We’ve seen that cases can be made for both leavened and unleavened bread in the Lord’s Supper. The old covenant required both kinds of bread for religious use. Leaven is used both positively and negatively in the scriptures. The Last Supper was as an old covenant meal using unleavened bread. But the Lord’s Supper is a new covenant meal allowing for continuity and discontinuity with the old. 

So which one should we use?

The results aren’t conclusive. In the final analysis, Scripture doesn’t specify the type of bread that must be used in the sacrament; arguments can be made for either kind. Therefore, we must determine which kind of bread to use by exercising wisdom, subjecting our knowledge to biblical principles and common sense. Wisdom isn’t “one size fits all”; it’s often circumstantial, and different situations may require different answers.

A church’s vision can drive such a decision. Unleavened bread emphasizes continuity with old covenant. So traditions with deep roots in the Old Testament may favor this option. On the other hand, leavened bread pictures the extension of God’s kingdom. Therefore, mission-minded churches may prefer this option.

Aesthetics can also factor into decision-making. Some value the simplicity of a wafer. Others prize the complexity of artisan bread. Taste is also a consideration. If the church with a vision for the community wants to emphasizing feeding, a hearty loaf may communicate better than plain wafers.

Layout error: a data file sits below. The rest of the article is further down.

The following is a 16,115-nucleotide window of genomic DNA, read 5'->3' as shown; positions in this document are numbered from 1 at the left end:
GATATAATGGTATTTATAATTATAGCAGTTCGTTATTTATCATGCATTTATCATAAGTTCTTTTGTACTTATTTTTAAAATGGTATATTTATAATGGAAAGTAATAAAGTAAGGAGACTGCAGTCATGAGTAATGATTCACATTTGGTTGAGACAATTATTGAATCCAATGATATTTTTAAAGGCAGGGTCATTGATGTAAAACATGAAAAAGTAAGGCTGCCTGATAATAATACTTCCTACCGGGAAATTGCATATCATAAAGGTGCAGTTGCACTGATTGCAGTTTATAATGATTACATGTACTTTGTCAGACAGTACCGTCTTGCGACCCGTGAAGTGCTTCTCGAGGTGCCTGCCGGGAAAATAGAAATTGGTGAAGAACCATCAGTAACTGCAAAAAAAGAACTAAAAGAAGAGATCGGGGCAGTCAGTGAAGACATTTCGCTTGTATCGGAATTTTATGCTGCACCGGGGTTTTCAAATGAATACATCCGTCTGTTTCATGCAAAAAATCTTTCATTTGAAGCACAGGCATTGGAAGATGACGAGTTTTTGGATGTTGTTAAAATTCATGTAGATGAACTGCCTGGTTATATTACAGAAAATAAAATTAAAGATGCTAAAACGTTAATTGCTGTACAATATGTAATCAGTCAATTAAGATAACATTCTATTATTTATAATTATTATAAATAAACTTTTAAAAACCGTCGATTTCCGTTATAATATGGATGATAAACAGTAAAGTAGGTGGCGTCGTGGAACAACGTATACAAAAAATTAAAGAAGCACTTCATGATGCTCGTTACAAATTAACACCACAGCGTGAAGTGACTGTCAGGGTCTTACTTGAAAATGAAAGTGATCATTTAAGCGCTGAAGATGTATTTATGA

There are also practical concerns. Fresh loaves become stale much faster than bland wafers. So cost needs to be considered, especially in larger congregations. Sometimes visitors have food allergies. Keeping a gluten free product on hand would add to the expense. Yet providing for those with health concerns is an expression of Christian love, a worthy inclusion in the church budget.

Churches have the liberty to choose what makes the most sense in their context. The choice isn’t set in stone; the menu options can change over time. Wisdom, however, is always the best option.

 Previous Articles in This Series:

  1. Soul Food and Spiritual Drink
  2. Theological Flavors
  3. Family Expectations
  4. Frequent Feeding

Ken Golden is the organizing pastor at Sovereign Grace Orthodox Presbyterian Church in Davenport, Iowa. He is also the author of Entering God's Rest: The Sabbath from Genesis to Revelation--And What It Means for You and Presbytopia: What It Means to Be Presbyterian.

Related Links

Entering God's Rest by Ken Golden [ Paperback | eBook ]

What Is the Lord's Supper? by Richard Phillips

Feeding on Christ in the Lord's Supper, according to Calvin and the Westminster Confession by Wayne Spear [ Audio Disc | Download ]

Communing with Christ in His Supper by C.J. Williams [ Audio Disc | Download]

"The Puritans on the Lord's Supper" by Joel Beeke

  1. Introduction
  2. Papal Errors in the Lord's Supper
  3. Christ's Presence in the Lord's Supper
  4. Biblical Simplicity in the Lord's Supper
  5. Qualifications for Admission to the Lord's Supper
  6. Right Reception of the Lord's Supper
  7. Hindrances and Benefits of the Lord's Supper


[1] In the Septuagint and New Testament use two Greek words for bread: azimos and artos. Azimos described unleavened bread in the context of the Feast of Unleavened Bread and Levitical sacrifices of the Old Testament. Paul also used it in his metaphor of sincerity and truth (1 Cor. 5:8). On the other hand, artos is the generic word for bread. It’s used to describe both bread that had to be unleavened (e.g., Ex. 16:15; Lev. 24:5; Last Supper narratives; Lk. 24:30) and bread more likely to be leavened (e.g., Gen. 3:19; Eccl 9:7; Psa. 104:15; Jn. 21:13). Context would determine the meaning. After the Last Supper accounts, all references to bread in the Lord’s Supper use artos.